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Intravenous Y-site drug administration on the paediatric intensive care unit
  1. P Master,
  2. C Cole
  1. University Hospitals Southampton NHS Foundation Trust


Aims The Paediatric Intensive Care Unit (PICU) is a unique clinical setting where a wide variety of intravenous medicines are prescribed. Often, limited venous access means that these intravenous solutions need to be given through the same line via a Y-site. Limited published information exists regarding compatibility of intravenous infusions when administered in this way, particularly when more than two drugs are involved. Decisions to Y-site infusions are often made using The Handbook on Injectable Medicines.1 Where this source does not provide compatibility data, pharmacists play an integral role with decisions made based on clinical experience of use without adverse effect in light of little solid scientific data. The Department of Health (DoH) issued a policy in May 2010 regarding the mixing of medicines prior to administration in clinical practice.2 The policy ‘requires organisations to take a proportionate and systematic approach to reviewing mixing practice as patient care could be compromised by unconsidered change in practice’.

In response to the DoH policy, this study reviews current mixing practice on the PICU with the following objectives:

To identify which combinations of drug infusions are commonly administered by ‘mixing’ at a Y-site prior to administration

To identify combinations for which there is insufficient data to support compatibility

To provide background information required to produce a list of acceptable combinations which may be used routinely on the unit.

Methods This project was conducted as a prospective observational study whereby PICU patients receiving intravenous infusions were selected randomly over 6 months. Records were made of infusions being administered and detailed the following:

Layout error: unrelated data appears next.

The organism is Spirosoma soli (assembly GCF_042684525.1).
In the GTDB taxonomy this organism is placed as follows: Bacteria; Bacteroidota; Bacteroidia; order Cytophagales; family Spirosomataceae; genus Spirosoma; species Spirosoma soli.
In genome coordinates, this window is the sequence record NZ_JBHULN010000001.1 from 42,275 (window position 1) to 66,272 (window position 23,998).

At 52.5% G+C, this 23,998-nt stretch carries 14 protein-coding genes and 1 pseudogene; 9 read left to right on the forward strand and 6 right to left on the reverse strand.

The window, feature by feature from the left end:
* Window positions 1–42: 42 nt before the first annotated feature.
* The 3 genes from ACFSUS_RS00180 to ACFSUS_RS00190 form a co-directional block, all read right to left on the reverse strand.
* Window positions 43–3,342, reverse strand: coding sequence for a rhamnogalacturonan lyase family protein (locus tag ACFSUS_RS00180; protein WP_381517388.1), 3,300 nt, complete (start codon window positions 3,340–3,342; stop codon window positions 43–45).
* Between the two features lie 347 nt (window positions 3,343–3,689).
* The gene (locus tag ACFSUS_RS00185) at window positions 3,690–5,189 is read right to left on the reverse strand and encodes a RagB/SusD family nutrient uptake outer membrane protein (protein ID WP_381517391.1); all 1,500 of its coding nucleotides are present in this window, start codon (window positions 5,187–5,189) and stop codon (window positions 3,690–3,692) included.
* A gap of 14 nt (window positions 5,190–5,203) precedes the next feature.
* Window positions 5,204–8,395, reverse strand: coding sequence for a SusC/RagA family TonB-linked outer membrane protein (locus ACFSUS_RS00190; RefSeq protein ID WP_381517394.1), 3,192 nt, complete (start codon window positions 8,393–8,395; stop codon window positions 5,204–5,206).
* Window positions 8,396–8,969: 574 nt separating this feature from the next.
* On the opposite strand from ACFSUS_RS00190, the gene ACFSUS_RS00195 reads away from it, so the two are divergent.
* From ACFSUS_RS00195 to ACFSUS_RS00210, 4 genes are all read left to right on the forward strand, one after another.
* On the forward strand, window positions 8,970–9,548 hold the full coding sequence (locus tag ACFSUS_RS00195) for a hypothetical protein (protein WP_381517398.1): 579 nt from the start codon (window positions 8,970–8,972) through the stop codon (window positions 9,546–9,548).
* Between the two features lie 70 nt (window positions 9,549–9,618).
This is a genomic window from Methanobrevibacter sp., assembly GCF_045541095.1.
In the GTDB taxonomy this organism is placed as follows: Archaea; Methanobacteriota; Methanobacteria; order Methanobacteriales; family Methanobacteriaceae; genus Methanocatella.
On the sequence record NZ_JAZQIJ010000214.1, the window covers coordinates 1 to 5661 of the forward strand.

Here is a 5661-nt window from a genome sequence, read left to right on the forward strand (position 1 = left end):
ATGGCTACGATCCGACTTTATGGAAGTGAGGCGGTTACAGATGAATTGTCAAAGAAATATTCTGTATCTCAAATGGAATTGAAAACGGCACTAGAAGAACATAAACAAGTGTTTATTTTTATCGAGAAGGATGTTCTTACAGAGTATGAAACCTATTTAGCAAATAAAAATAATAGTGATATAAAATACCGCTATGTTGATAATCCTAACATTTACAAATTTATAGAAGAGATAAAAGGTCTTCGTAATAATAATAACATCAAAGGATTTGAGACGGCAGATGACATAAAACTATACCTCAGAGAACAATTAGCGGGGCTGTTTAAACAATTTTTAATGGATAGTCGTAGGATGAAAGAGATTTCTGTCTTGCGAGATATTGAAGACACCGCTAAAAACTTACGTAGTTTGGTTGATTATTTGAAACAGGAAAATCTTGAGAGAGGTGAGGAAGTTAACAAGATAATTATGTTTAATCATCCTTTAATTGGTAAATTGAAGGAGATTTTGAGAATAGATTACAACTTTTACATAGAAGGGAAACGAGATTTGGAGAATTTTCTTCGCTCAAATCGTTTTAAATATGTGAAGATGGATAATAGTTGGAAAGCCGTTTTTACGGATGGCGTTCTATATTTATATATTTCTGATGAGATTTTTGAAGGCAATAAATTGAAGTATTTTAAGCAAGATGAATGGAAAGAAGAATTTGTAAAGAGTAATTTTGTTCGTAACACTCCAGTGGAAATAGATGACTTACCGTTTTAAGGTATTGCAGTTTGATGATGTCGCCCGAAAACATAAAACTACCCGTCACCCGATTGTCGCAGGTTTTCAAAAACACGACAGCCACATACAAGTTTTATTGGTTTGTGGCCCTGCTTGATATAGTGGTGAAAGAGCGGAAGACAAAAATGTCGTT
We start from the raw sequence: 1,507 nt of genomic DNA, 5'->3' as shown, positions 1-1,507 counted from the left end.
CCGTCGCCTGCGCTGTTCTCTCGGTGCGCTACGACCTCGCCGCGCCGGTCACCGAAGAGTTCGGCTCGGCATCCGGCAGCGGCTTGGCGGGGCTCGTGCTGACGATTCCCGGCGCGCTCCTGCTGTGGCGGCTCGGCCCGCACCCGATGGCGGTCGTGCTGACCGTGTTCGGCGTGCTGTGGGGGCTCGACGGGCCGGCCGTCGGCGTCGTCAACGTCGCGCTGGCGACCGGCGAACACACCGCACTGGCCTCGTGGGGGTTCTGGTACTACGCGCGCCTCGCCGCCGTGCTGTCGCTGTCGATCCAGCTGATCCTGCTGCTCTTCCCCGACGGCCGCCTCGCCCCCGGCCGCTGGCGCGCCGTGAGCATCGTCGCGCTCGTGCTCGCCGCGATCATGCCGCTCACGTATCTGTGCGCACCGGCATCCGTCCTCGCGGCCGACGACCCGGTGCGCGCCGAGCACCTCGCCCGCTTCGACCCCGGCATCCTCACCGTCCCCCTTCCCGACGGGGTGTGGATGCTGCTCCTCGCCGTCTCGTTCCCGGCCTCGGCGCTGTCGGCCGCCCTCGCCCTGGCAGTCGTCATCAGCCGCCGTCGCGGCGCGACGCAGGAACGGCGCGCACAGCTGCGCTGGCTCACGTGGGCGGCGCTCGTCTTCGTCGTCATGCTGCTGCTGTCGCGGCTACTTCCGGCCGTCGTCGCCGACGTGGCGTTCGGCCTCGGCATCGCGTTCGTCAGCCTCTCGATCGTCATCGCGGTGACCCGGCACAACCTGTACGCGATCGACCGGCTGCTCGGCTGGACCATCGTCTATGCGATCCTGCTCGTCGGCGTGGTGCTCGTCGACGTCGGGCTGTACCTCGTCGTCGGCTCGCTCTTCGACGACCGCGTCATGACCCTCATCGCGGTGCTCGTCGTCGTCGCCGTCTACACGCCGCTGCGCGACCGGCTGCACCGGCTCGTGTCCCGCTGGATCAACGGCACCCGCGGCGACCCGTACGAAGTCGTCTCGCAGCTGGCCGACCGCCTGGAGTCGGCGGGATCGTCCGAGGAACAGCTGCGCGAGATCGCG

Name of the continuous drug infusions

Prescribed drug concentrations


Name of non-continuous intravenous drugs

Combination of drugs administered through the same lumen of a central or peripheral line.

Trissel1 was used to search for evidence of compatibility for the Y-sited infusion combinations. The PICU pharmacist reviewed the data with a view to identifying combinations considered safe practice due to clinical experience.

Results 40 patients were reviewed with 47 drug combinations identified. Trissel1 identified that all drug combinations were compatible where data was available; however it only provided data for 33 out of the 47 combinations. 12 out of the 47 identified combinations consisted of drug mixtures containing more than two drug solutions for which Trissel does not provide compatibility data. All combinations were considered safe by the PICU pharmacist.

Conclusions Many intravenous drugs are being administered on the PICU in combination via a Y-site for which there is very limited scientific data to support their compatibility. Their use is considered safe due to clinical experience of use without adverse effect. Future work should involve research into physical and chemical compatibility for commonly prescribed Y-sited combinations to ensure safe practice.

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